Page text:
Ordway head apologizes to 'Miss Saigon' protesters

Ordway Center's production of Miss Saigon
Ordway Center for the Performing Arts' production of Miss Saigon angered many Twin Cities Asian-Americans for its portrayal of Vietnamese men and women.
Courtesy of the Ordway

In a step hailed as a victory by a coalition of artists and their supporters, the outgoing head of the Ordway Center for Performing Arts in St. Paul issued an apology last spring for its response to protests against the musical "Miss Saigon."

"I am deeply sorry," wrote Ordway President Patricia Mitchell, "and take responsibility for the failure of institutional memory which communicates to you and others that your passionately held concerns and beliefs have been completely disregarded."

Mitchell's apology followed up on an earlier letter, in which she promised that "the Ordway will not produce Miss Saigon as long as I remain President of the Ordway." She made that promise last November, about six months before she announced her pending retirement.

Writer and performer David Mura, of the Don't Buy Miss Saigon Coalition, pointed out Wednesday that Mitchell's promise not to produce the play again "became moot" with the news of her planned departure.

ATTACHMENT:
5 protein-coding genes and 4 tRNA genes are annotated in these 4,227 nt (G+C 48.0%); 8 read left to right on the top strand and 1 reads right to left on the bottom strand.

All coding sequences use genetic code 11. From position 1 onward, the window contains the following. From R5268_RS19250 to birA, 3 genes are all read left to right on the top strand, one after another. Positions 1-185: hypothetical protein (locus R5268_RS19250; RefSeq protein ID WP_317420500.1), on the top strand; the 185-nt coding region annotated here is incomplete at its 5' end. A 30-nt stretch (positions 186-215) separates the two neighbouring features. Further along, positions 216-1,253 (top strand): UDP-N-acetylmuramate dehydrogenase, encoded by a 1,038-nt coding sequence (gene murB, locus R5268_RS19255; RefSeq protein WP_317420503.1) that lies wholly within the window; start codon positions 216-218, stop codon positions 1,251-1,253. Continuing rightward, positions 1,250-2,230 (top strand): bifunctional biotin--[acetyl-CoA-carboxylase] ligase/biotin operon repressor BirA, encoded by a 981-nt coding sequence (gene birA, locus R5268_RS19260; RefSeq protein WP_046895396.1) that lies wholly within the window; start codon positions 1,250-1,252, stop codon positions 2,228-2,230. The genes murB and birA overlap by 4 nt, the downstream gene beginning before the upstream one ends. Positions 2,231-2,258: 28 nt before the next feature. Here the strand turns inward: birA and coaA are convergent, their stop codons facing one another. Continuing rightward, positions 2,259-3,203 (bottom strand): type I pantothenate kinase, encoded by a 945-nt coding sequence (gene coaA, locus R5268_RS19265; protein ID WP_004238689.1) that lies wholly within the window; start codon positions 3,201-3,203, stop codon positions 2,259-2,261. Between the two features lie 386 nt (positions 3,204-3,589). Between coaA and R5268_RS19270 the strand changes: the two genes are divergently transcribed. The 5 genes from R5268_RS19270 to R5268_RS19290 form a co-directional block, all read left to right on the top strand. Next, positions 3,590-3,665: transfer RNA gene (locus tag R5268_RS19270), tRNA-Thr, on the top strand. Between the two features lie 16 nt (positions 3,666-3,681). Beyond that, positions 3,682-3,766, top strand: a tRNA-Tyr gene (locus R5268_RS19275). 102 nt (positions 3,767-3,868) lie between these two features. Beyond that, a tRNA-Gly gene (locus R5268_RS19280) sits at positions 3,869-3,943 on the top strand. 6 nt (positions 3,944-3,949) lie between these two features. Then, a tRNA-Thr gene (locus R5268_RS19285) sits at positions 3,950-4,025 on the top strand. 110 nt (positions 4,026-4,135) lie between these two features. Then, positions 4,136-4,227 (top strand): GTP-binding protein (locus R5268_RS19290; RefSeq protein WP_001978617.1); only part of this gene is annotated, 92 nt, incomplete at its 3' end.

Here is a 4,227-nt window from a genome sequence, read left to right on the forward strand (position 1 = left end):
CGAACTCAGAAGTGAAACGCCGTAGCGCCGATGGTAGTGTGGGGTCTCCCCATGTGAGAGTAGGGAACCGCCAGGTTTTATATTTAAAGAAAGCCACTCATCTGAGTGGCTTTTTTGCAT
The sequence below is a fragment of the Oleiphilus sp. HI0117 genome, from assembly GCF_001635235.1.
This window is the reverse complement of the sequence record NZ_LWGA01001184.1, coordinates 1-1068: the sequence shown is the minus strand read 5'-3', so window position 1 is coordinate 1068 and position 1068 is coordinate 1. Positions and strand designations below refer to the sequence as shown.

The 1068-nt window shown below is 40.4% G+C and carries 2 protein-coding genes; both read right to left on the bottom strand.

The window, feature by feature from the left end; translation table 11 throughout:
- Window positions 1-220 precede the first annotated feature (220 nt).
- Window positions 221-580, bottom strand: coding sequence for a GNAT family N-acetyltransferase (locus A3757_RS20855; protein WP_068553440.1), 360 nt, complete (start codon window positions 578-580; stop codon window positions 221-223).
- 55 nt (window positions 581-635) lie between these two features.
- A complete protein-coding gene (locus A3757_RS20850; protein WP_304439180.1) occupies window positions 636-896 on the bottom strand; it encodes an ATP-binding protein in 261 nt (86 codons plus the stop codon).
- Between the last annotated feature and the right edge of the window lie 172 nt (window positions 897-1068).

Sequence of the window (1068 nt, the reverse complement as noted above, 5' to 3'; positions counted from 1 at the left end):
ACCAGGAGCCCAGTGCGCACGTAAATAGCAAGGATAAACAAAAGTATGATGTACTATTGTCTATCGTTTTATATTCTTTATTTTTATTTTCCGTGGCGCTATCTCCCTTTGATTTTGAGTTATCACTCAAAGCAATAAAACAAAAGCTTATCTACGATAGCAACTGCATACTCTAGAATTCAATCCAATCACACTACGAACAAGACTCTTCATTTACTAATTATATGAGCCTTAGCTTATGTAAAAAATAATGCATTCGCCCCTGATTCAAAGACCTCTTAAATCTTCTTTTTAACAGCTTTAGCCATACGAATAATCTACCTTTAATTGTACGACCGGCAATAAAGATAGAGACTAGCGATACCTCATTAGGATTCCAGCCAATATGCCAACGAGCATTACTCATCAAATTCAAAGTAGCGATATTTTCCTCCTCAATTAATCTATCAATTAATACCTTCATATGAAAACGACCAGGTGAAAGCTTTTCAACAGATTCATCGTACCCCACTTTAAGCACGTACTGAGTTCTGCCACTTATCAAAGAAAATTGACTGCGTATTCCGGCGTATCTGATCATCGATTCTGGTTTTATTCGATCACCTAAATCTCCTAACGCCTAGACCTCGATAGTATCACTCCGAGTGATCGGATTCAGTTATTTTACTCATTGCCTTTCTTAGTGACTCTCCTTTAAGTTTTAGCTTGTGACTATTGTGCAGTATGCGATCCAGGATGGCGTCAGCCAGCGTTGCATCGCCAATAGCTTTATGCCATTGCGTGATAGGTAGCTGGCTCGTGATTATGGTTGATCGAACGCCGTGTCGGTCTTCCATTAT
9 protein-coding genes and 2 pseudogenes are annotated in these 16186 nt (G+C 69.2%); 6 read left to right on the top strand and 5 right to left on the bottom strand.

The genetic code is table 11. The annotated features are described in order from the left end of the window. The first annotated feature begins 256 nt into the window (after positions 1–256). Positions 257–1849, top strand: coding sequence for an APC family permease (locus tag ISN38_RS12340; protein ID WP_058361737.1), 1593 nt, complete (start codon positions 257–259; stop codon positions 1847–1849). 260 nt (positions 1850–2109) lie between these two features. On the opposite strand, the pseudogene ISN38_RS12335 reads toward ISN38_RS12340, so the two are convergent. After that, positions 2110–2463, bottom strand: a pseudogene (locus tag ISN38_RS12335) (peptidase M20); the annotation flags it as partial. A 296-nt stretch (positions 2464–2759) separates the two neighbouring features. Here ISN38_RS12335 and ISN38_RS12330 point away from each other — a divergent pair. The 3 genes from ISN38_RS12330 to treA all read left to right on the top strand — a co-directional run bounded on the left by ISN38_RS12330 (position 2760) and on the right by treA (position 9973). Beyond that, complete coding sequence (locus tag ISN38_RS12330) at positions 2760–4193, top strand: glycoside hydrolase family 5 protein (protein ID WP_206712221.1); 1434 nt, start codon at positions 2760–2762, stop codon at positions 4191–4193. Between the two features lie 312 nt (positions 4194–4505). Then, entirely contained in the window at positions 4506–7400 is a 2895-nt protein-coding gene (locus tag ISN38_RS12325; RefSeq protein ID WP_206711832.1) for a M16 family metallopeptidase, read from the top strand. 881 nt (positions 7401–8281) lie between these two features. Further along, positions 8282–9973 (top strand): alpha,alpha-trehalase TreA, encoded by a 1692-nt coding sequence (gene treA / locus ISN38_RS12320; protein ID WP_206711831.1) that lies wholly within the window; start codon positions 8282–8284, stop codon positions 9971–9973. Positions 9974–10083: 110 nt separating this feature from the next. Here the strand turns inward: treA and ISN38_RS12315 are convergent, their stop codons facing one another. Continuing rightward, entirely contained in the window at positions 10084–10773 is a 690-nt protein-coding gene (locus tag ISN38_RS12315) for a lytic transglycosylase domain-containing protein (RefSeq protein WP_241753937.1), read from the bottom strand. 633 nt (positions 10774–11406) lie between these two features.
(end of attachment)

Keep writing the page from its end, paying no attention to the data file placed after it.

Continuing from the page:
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The head of an arts organization has "many difficulties, but deciding a piece of art is unacceptable" because it is "racist, misogynist and not a very good piece of art ... isn't one of them," he said.

The Ordway has presented "Miss Saigon" three times, generating repeated protests. Mitchell's letter cited her review of archived materials dating back to a 1999 production, when community members demanded that the Ordway promise never to present the musical again.

"Reading these documents, I understand more clearly why there is so much anger on the part of members of the Coalition, because it seems that nothing has changed," she wrote.

"I also want to acknowledge and apologize for the hurt that presenting this work has caused for you and others whose deeply held convictions have been expressed throughout the past year."

In announcing its receipt of Mitchell's letter nearly three months ago, the coalition said Wednesday that it "wishes to highlight that this apology represents a victory for Asian American activism, and we share this achievement with our allies and supporters." Mu said the coalition needed time to communicate with the Ordway and its own members before fashioning its response.